Deep Water Green zoanthids are from deeper water that is most likely a color morph of Zoanthus pulchellus.
This is an interesting green color morph of Zoanthus pulchellus that is found in deeper water.
The oral disk of the polyps are a smooth, creamy green in the middle and an olive green around the outside, the mouth is white or yellow, and the tentacles are speckled green. We take these pictures in sunlight with a standard flash, so they arent jazzed up by some sort of funky lighting. This is what they actually look like in the wild, so thats about what they will look like when they leave our warehouse.
We fresh water dip all of our zoos when they are brought into the warehouse, and regularly clean, prune, and groom them, but there is always a possibility that they might contain some unwanted hitch hikers, so additional treatment is recommended. Go to Reefcentral.com for more information on treating and dipping zoanthids.
Zoanthids are partially photosynthetic and partially detritus feeders. Since this morph is from deeper water, in the wild it relies mainly on a daily shower of sediment and detritus, so youll need to regularly dust them with some sort of fine particle food to keep it in optimal health. They also ship real well by priority mail, so this is a great way to try some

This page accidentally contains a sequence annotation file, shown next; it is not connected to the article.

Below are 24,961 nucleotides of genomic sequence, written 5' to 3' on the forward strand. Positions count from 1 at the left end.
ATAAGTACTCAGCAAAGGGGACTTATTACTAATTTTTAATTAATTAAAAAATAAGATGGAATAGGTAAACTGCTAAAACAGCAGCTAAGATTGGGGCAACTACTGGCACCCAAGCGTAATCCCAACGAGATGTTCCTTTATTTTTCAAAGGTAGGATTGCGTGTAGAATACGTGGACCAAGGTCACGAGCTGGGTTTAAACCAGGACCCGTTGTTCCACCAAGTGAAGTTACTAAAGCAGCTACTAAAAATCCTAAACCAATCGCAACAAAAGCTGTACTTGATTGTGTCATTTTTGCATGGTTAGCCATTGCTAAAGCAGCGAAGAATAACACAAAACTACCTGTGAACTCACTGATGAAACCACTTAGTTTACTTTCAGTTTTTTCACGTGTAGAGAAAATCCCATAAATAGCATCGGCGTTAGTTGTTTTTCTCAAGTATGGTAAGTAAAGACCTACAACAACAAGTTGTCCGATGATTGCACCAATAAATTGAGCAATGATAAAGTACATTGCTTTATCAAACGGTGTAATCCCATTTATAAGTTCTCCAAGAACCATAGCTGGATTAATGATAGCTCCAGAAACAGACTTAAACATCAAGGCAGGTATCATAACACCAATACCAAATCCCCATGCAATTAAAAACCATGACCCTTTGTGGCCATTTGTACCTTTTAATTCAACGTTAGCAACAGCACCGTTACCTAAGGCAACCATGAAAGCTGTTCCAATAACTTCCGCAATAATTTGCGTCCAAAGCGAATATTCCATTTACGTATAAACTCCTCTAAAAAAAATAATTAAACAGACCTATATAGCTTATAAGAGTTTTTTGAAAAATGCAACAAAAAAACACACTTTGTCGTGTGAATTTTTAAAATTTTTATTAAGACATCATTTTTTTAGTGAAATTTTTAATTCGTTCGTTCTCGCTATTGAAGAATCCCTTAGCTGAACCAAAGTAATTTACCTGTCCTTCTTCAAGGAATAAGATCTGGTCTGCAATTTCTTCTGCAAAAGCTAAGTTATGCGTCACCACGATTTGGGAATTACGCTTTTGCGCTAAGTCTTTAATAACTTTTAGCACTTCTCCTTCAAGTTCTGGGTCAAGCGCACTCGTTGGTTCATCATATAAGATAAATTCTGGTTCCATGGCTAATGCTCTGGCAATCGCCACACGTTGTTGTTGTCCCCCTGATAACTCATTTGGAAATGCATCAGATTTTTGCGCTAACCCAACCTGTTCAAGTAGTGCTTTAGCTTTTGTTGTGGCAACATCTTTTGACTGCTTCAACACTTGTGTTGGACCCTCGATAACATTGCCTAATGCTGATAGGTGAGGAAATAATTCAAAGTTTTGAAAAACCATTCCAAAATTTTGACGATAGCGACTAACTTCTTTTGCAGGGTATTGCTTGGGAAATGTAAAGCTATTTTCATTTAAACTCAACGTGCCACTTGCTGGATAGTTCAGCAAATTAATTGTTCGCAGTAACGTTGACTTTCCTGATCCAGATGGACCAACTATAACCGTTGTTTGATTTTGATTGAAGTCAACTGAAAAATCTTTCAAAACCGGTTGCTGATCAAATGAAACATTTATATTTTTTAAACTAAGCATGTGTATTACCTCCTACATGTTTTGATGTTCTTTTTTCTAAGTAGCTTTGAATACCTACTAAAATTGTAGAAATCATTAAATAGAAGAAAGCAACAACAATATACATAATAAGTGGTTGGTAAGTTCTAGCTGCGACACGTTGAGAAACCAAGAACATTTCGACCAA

Single: 1 polyp, and maybe a few more than that. The polyps are about a half inch or less in diameter.
Nano: This cluster will contain at least 5 polyps, and maybe a few more than that. The polyps are about a half inch or less in diameter.
Small: This cluster will contain at least 15 polyps, and maybe a few more than that. The polyps are about a half inch or less in diameter.
Large: This cluster will contain at least 30 polyps, and maybe a few more than that. The polyps are about a half inch or less in diameter.
Care should be taken when handling any zoanthid, ricordea, mushroom coral, or sea anemone because they use stinging cells called nematocysts to sting and capture their food, and these cells can cause skin irritation and eye damage if it gets on you or in your eyes. The mucus of some of these animals also contains strong toxins that can cause severe skin irritations and permanent eye damage if handled improperly. Use latex type gloves and protective glasses when handling or fragging these species.
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